In a recent interview with ABC Back Story, Peter Drought discussed the emotional impact of covering the 2009 Black Saturday Bushfires, and shared advice on working safely and coping with trauma.
Resources for Self-Care & Peer Support
Psychologist Anthony Feinstein examines a confluence of factors that can undermine the emotional well-being of journalists, including the emergence of new threats in Syria, the relentless nature of the conflict and those predominantly tasked with covering it. This piece was originally published in The Globe and Mail.
Comprehensive security guide with practical advice on risk assessment, basic preparedness, digital security, and advice on protecting yourself and staying safe.
A feature story in The Citizen spotlights the increased risks for journalists in the Middle East, and the challenges faced by news organizations as they rethink measures for the physical and mental well-being of journalists.
Among the many risks journalists face, they are often targets of harassment and aggression. While harassment is a concern for all journalists, female journalists in particular are more likely to be targets [Committee to Protect Journalists (CPJ), 2011]. Despite increasing awareness of the issue, little is known about journalist-specific risk factors and consequences. Most recently updated in December 2017, this fact sheet summarizes key information about harassment of journalists. (Note: The topic of online harassment is not included in this review).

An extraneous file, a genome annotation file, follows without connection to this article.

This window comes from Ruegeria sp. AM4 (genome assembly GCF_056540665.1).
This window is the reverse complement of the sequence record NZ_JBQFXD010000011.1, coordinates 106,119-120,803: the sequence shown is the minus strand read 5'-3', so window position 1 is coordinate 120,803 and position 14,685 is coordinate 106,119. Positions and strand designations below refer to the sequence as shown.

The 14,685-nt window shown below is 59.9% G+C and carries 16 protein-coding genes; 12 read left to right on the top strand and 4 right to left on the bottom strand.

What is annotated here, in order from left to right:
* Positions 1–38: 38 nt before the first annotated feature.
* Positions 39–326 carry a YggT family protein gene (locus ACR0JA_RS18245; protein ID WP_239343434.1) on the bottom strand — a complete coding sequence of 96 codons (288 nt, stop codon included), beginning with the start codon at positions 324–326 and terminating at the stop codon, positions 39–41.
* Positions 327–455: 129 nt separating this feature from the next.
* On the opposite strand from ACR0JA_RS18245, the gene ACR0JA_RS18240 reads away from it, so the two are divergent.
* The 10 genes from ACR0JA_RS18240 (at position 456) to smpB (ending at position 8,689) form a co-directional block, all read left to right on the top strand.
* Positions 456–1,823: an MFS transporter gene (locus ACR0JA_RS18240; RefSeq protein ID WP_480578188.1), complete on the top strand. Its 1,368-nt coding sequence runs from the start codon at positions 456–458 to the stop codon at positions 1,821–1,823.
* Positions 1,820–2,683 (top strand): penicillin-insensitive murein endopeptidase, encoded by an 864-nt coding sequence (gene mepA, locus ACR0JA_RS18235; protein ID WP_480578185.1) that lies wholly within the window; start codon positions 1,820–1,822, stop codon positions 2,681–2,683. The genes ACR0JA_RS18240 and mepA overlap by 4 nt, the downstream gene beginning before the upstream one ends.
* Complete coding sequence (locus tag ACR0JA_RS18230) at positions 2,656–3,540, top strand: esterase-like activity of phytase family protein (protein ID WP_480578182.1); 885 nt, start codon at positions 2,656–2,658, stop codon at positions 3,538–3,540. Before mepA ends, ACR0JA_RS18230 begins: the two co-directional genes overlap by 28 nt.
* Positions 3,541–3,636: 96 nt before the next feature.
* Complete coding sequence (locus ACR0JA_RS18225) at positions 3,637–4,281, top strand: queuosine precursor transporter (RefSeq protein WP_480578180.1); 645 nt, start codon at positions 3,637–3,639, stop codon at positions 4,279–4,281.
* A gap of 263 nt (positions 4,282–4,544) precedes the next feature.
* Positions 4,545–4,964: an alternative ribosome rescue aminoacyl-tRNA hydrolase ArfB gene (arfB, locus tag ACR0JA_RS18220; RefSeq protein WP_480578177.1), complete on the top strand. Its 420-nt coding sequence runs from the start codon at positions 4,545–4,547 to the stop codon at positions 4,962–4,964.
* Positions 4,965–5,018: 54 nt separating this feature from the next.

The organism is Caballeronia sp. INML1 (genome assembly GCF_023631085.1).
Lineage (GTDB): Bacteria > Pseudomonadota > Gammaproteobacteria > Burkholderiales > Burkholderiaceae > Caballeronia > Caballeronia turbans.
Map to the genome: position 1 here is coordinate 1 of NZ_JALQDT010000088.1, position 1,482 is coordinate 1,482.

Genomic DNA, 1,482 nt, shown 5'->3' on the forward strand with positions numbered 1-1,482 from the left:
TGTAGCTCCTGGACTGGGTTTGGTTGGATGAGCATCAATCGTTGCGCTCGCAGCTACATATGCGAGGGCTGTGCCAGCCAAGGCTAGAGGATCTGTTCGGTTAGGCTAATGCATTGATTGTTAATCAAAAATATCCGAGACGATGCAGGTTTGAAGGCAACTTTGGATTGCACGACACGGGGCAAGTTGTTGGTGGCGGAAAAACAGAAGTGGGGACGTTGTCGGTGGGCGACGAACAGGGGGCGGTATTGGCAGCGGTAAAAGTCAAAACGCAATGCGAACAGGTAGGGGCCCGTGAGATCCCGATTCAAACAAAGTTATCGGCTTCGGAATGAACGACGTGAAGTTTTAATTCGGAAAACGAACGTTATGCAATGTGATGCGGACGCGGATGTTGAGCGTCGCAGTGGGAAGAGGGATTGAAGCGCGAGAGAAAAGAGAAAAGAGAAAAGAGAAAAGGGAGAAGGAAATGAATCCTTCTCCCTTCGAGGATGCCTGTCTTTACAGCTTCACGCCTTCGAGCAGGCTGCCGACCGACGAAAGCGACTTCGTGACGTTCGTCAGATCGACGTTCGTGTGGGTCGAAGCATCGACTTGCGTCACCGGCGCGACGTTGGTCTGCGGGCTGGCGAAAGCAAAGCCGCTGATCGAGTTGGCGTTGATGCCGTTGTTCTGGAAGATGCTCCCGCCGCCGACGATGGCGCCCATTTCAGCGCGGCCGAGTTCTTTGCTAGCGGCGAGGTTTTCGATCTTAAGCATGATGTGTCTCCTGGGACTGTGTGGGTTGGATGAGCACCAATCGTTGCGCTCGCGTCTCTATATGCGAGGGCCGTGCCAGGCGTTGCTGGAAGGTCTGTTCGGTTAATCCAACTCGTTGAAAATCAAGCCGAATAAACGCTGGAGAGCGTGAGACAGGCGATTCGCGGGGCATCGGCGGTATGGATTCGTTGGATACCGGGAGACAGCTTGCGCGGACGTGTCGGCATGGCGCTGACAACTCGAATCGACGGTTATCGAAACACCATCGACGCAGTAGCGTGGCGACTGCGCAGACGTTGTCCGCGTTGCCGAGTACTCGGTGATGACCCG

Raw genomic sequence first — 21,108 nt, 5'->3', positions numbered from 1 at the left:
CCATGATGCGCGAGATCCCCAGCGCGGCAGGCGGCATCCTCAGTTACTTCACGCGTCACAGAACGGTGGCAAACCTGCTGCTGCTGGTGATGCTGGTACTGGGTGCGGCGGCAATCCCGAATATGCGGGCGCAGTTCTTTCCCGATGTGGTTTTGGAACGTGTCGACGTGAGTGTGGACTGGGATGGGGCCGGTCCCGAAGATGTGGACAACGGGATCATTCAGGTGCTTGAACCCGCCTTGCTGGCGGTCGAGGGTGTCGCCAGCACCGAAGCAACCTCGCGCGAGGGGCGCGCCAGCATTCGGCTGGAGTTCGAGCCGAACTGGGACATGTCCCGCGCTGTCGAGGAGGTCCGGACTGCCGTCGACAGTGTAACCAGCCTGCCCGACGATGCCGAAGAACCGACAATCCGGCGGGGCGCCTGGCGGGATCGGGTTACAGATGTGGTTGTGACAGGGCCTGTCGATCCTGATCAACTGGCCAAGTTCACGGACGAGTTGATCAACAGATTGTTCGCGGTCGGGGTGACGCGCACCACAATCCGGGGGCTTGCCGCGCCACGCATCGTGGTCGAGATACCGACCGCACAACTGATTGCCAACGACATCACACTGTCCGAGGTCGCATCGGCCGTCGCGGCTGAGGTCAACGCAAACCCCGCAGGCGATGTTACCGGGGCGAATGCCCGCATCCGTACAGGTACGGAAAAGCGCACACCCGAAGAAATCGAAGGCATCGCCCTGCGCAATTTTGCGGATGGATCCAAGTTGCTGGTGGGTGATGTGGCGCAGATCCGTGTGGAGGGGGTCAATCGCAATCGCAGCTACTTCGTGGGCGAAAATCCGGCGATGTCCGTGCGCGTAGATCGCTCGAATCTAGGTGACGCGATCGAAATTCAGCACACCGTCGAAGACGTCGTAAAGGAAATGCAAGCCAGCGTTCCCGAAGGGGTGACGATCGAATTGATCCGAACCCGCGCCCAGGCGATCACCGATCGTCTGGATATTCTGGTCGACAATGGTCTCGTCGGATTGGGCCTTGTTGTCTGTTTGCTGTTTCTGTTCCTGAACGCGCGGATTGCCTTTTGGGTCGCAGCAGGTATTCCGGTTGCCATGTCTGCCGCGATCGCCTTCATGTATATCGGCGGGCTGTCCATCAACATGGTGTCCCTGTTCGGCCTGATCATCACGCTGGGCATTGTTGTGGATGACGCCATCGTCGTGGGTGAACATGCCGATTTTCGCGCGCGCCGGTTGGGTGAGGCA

Steve Coll leads a panel featuring David Rohde, Rukmini Callimachi, Phil Balboni, Nicole Tung and Joel Simon on the current risks, rewards, and inner workings of conflict reporting in the aftermath of the tragic murders of reporters James Foley and Steven Sotloff.
Photographs and video of horrifying, violent acts may provide essential documentation of human tragedy. But however compelling its news value, traumatic imagery needs to be handled with care, as it can place the wellbeing of those who work with it at risk. Click for French and Arabic translations.
A Dart Center Tip Sheet for College Media Advisors, Editors and Student Journalists.
In his native Pakistan, investigative journalist Umar Cheema has endured kidnapping, torture, and intense criticism. Following his support of colleague Hamid Mir, who was nearly assassinated in April, Cheema reports that surveillance and harassment of him and his colleagues have markedly increased. This article was originally published by the Global Investigative Journalism Network.